I have been thinking about control these days. Am I in control of my life? Where am I going? What are my plans? What road am I on?
I was reminded last week of this verse...
Then he called the crowd to him along with his disciples and said: "Whoever wants to be my disciple must deny themselves and take up their cross and follow me. (Mark 8:34)deny... take up ...and follow
...and I began thinking about what it means to follow Jesus, really follow, not just words ...but like Matthew did.
As Jesus went on from there, he saw a man named Matthew sitting at the tax collector's booth. "Follow me," he told him, and Matthew got up and followed him. (Matthew 9:9)
Get up and GoIs it that straight forward? I mean really. Just get up and go... and follow? The scripture doesn't reveal what kind of thoughts went through Matthew's head. Had he been thinking about following Jesus? Did he plan for that moment? Had he already decided this was the course of action? Did he think about how different things were going to be? Did he have any idea? Perhaps, we don't know. But we do know what God wanted us to know about Matthew and his response to Jesus. He "got up and followed him."
As I read in the Bible all the accounts written about Jesus and those who followed him I am struck at just how real it was to follow Jesus. It wasn't simply an intellectual exercise as I have so often mistakenly narrowed it down to. It wasn't only associating oneself with a group of people and their beliefs. It wasn't just picking a religion. It was much more encompassing, much more real.
It was about real life action. Real work, real steps, real effort, but with a focus outside of oneself. A focus on Jesus.
A Way of LifeIt was a radical changing from one daily way of living to another. It was a way of life. It was giving up control of where you wanted to go and what you thought you wanted to do. It was giving up the control of your life and following where God wanted to take you.
Bruce Carter shared a poem last week at Valley View Community Church that has helped me see the words "I follow Christ" a little clearer as I begin a new year.
"What did the cross mean for Jesus? The cross was the ultimate test of his obedience to his Father's will. It was the final exam for Jesus. It was the hardest thing he ever had to do. The cross represented Jesus' submission to the will of God. So taking up our cross means submitting our lives to the will of God as well. Following Jesus means giving up control of our life and turning it over to him. And that can be excruciatingly painful at times. In fact, the word excruciating literally means "out of the cross." But it can be exhilarating as well because that's really when the adventure of following Jesus begins.
A few years ago a good friend of mine who's in her eighties now and spent her whole life on the adventure sent me a poem called the Road of Life. It's a poem that paints a graphic picture of what it means to let go of our lives and turn them over to God. And it goes like this."
Road of LifeAt first, I saw God as my observer, my judge,
keeping track of the things I did wrong,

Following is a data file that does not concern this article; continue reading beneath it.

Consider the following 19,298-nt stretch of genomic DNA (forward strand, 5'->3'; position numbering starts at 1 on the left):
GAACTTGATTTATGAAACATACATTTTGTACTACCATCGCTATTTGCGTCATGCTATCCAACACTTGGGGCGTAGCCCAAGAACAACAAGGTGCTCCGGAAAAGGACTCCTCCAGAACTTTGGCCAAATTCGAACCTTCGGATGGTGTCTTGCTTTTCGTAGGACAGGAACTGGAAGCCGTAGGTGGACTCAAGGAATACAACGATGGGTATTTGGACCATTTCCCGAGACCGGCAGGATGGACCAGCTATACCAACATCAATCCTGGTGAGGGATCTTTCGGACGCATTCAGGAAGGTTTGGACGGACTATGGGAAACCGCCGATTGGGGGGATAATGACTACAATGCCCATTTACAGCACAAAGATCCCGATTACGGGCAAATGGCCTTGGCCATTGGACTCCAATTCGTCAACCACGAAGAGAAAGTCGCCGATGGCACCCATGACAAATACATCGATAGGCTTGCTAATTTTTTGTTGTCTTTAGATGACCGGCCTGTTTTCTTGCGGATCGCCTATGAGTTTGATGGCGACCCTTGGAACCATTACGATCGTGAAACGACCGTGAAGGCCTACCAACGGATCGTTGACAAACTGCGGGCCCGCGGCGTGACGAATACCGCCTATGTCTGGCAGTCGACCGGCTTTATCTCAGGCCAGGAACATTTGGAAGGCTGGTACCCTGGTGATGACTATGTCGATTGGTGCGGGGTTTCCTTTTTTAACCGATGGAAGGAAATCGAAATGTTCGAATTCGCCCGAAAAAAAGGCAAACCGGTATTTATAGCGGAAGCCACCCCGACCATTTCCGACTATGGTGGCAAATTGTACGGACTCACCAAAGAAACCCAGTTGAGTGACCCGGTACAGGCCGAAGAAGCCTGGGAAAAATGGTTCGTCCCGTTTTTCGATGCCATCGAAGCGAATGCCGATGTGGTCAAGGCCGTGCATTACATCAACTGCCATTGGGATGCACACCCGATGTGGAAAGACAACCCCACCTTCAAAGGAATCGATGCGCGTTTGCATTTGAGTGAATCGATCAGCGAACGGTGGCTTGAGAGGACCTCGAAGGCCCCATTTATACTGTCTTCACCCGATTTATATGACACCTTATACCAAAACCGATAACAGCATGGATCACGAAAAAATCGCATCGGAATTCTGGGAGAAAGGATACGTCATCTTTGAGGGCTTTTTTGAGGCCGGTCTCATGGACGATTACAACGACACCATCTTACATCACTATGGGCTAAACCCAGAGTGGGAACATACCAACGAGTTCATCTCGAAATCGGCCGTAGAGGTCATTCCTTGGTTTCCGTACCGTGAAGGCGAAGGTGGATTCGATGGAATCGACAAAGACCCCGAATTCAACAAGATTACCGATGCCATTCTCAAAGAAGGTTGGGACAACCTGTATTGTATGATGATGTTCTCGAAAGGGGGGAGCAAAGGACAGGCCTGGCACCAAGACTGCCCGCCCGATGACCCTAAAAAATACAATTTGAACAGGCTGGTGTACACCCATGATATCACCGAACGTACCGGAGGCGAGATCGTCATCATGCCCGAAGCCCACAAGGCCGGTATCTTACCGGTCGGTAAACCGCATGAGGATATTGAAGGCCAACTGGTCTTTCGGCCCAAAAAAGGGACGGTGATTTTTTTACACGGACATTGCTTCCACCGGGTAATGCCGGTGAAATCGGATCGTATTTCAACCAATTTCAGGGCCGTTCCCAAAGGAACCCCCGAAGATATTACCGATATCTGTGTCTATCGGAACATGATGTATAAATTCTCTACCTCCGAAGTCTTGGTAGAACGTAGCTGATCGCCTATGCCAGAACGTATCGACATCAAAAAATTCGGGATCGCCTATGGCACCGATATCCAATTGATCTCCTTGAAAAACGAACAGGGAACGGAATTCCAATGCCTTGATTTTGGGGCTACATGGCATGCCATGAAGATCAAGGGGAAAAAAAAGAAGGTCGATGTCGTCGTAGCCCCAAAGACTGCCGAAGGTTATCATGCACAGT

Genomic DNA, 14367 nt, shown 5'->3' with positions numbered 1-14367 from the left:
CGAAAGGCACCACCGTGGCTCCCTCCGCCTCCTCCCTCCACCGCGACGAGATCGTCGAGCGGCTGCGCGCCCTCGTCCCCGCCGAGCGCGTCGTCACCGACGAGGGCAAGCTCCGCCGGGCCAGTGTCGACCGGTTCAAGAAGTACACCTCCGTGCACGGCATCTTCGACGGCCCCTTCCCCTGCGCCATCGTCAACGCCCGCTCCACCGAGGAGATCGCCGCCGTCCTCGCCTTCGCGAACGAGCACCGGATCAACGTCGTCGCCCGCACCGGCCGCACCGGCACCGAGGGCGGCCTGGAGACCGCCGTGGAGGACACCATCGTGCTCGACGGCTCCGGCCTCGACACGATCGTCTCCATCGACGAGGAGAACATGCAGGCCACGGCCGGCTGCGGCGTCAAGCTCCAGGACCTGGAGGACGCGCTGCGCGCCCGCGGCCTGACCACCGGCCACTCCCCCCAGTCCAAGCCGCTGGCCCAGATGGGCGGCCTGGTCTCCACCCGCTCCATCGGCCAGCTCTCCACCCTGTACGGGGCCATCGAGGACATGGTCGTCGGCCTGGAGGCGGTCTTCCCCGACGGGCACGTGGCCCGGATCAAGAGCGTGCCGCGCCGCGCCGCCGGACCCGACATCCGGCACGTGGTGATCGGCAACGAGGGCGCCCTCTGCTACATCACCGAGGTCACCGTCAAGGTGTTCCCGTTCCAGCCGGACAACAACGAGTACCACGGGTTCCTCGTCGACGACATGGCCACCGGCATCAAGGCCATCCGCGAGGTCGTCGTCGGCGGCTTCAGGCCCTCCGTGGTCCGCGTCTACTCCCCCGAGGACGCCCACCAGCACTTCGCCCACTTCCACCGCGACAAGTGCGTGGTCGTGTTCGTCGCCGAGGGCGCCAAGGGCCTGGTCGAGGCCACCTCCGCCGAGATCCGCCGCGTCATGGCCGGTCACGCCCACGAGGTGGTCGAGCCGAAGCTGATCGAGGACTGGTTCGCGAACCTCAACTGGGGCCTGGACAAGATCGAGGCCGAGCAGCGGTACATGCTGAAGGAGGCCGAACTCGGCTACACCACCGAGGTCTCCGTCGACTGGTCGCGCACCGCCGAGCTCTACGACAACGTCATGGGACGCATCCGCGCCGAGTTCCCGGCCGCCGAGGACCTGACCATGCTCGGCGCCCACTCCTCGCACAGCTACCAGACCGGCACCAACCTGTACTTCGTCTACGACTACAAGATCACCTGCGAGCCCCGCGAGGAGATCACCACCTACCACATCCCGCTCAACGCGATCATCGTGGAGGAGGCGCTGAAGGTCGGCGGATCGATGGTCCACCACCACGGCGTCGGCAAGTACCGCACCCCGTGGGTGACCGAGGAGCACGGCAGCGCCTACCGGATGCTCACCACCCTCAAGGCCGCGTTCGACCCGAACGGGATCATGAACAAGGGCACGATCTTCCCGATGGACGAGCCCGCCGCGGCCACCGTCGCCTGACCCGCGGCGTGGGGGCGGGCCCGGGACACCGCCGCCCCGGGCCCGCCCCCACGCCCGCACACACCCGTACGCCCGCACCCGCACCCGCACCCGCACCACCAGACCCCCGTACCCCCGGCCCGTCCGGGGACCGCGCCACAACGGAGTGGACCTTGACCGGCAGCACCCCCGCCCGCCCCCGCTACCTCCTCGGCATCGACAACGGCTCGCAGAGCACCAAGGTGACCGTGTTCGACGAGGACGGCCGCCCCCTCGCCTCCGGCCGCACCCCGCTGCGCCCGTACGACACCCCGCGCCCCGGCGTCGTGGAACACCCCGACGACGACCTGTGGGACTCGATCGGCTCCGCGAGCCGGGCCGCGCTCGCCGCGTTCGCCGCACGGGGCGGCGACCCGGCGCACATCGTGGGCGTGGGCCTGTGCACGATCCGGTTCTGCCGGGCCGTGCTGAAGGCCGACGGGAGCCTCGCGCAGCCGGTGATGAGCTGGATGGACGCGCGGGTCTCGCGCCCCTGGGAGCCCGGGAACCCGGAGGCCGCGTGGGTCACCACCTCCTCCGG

so as to know whether I merited heaven or hell when I die.
He was out there sort of like a president.
I recognized his picture when I saw it,
but I really didn’t know him.
But later on when I met Jesus,
it seemed as though life were rather like a bike ride.
But it was a tandem bike,
and I noticed that Jesus was in the back helping me pedal.
I don’t know just when it was
that he suggested we change places,
but life has not been the same since.
When I had control, I knew the way.
It was rather boring, but predictable ...
It was the shortest distance between two points.
But when he took the lead,
He knew delightful long cuts, up mountains,
and through rocky places at breakneck speeds.
It was all I could do to hang on!
Even though it looked like madness,
He said, “Pedal!”
I worried and was anxious and asked,
“Where are you taking me?”
He laughed and didn’t answer,
and I started to learn trust.
I forgot my boring life
and entered into the adventure.
And when I’d say, “I’m scared,”
He’d lean back and touch my hand.
He took me to people with gifts that I needed,
gifts of healing, acceptance, and joy.
They gave me gifts to take on my journey,
my Lord’s and mine.
And we were off again.
He said, “Give the gifts away,
they’re extra baggage, too much weight.”
So I did, to the people we met,
and I found that in giving I received,
and still our burden was light.
I didn’t trust him at first,
to control my life.
I thought he’d wreck it.
But he knows bike secrets,
knows how to make it bend to take sharp corners,
knows how to jump to clear high rocks,
knows how to fly to shorten scary passages.
And I’m learning to shut up and pedal,
in the strangest places.
And I’m beginning to enjoy the view
and the cool breeze on my face
with my delightful constant companion, Jesus Christ.
And when I’m sure I just can’t do anymore,
He just smiles and says ... "Pedal!"
Following Jesus to me is staying in the back seat ....and pedaling.
Now, I want to let go at top speed. Let go of the handle bars and throw both hands out and up into the air ...pedaling vigorously. That is the kind of freedom I desire this new year.
top photo credit | bottom photo credit